Credit unions are working to understand their members to better meet needs and provide a meaningful banking experience. This personalized experience is what has set credit unions apart for many years. However, today that credit union trademark is in jeopardy.
Today's consumers change preferences at a rapid pace and interact with their financial institutions through more digital means. This reduction in face-to-face interaction makes it harder for credit unions to provide a high level of personalized service. It is no longer the norm for consumers to personally know the tellers at their local branch. Today's consumer prefers online and mobile banking paired with direct deposit.
In fact, Jim Marous, a marketing services leader focused on building strategic solutions for the industry, recently wrote on his blog that within the last year, 90% of people have checked their bank account's status online, and 48% have downloaded a mobile app for doing so.
The reduction in personal interaction leaves credit unions relying on data to better understand their members. Unfortunately, this trend it tied with an increase in channels. According to a recent Experian QAS survey, organizations interact with customers across an average of 3.6 channels. The most popular are the organization's website, physical branch location, and face-to-face interaction with a sales team.
The variance in channels is hurting organizational data quality by creating inconsistencies in data entry and information spread out across multiple departments or channels. On average, businesses are operating with an average of four different databases across their organization.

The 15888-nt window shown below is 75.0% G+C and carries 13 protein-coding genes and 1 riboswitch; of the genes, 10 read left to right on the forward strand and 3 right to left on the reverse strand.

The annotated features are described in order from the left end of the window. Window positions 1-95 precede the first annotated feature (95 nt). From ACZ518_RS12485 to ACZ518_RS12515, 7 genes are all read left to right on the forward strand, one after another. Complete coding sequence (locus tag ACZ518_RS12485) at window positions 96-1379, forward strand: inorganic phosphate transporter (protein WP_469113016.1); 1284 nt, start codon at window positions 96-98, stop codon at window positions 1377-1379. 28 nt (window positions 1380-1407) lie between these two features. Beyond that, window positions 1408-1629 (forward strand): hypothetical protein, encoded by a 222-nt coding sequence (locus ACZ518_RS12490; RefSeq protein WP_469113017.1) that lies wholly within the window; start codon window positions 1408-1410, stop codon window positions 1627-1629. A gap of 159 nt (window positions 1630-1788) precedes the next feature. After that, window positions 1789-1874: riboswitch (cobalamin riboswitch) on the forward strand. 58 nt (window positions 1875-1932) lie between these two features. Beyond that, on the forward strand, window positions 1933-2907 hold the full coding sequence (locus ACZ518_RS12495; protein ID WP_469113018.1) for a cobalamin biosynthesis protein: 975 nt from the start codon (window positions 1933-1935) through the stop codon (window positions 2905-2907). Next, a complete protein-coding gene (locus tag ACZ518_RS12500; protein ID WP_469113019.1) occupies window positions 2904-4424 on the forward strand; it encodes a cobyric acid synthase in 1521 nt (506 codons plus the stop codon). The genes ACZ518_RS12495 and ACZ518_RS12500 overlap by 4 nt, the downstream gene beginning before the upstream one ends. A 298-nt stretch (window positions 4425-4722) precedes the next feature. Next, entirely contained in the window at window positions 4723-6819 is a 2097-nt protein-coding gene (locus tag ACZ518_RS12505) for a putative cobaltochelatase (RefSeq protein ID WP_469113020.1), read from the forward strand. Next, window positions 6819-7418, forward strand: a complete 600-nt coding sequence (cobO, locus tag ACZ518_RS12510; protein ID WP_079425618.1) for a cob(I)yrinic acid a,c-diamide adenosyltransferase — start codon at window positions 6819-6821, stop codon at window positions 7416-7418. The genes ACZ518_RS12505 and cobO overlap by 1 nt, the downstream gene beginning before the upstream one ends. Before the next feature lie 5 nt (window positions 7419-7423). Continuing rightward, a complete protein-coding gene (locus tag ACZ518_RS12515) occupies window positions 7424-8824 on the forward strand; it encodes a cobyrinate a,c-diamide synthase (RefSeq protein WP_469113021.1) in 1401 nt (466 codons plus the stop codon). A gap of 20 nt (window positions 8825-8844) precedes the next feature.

To better understand members, credit unions need to link consumer information stored across departments and channels into one record for each member. This will allow credit unions to have a consistent member view, providing better insight to craft messages and make more informed business decisions.
However, merging records is not without its challenges. There are three steps credit unions can consider when looking to merge member databases or records.
First, standardize contact information. Contact details are contained within almost all member records, regardless of the department. By standardizing contact information across databases, the information can be used as a unique identifier to locate duplicate records.
Next, credit unions should define the meaning of a single record. Each organization will have different definitions of an ideal individual record. For some, each individual consumer should have a record. Others may prefer to have records categorized by household or family or perhaps by various accounts or services that members receive.
Defining Data Organization
Credit unions need to define how they want the database to be organized. They should decide if they want each individual to have their own record if they want to divide information by account or service. Decide what criteria or elements can be used to identify duplicates and merge them.
Finally, institutions should utilize matching software. Duplicates are typically found within every database and are more prevalent when combining records across departments or channels. While manual processes can sometimes be used to identify duplicates, the amount of data credit unions are dealing with today makes it challenging and error prone to review manually. Utilize software to better identify duplicate records and set automatic merging standards based on defined record criteria.
Credit unions need to be sure they are still able to provide a personalized experience to members. As they move away from face-to-face interaction, credit unions will need to become more sophisticated and rely on intelligence to generate relevant online messages.
By creating a single member view and linking records across the organizations, credit unions are able to get a complete view of each member. By employing data management best practices, credit unions can create a complete picture to better understand their members through data.
Tom Schutz is general manager with Experian QAS. For info: www.qas.com.